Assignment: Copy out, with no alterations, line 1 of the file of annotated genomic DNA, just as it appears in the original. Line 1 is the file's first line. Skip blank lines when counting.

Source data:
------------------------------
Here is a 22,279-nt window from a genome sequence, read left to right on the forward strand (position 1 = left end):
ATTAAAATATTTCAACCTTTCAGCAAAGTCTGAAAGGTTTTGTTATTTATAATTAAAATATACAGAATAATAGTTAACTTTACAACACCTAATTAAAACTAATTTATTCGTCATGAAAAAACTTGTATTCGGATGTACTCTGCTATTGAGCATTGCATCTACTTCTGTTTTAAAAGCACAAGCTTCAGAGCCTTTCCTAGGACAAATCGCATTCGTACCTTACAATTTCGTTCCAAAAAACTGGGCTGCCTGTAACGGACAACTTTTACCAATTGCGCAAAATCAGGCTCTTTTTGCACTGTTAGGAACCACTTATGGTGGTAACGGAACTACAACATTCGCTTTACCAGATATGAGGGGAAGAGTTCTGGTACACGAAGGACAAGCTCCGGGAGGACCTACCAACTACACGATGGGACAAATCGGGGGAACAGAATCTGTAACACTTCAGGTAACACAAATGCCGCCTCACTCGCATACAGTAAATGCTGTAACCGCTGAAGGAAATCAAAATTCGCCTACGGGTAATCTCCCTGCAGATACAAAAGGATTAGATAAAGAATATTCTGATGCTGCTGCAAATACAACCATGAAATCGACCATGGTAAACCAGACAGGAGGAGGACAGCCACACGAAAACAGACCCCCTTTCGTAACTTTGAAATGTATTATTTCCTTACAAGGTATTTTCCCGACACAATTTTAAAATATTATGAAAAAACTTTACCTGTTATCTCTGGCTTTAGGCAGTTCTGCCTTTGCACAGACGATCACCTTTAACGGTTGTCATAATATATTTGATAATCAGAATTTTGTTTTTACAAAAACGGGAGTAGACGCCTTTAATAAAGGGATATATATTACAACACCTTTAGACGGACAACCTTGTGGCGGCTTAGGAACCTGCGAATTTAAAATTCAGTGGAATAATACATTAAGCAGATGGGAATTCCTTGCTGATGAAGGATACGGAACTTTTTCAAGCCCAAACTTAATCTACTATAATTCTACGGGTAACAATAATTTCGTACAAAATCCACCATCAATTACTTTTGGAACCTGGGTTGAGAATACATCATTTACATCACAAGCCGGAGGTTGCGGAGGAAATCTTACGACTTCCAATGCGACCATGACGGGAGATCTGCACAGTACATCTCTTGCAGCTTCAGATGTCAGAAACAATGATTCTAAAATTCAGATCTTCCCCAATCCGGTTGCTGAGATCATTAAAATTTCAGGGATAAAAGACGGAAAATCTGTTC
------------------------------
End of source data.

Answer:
Here is a 22,279-nt window from a genome sequence, read left to right on the forward strand (position 1 = left end):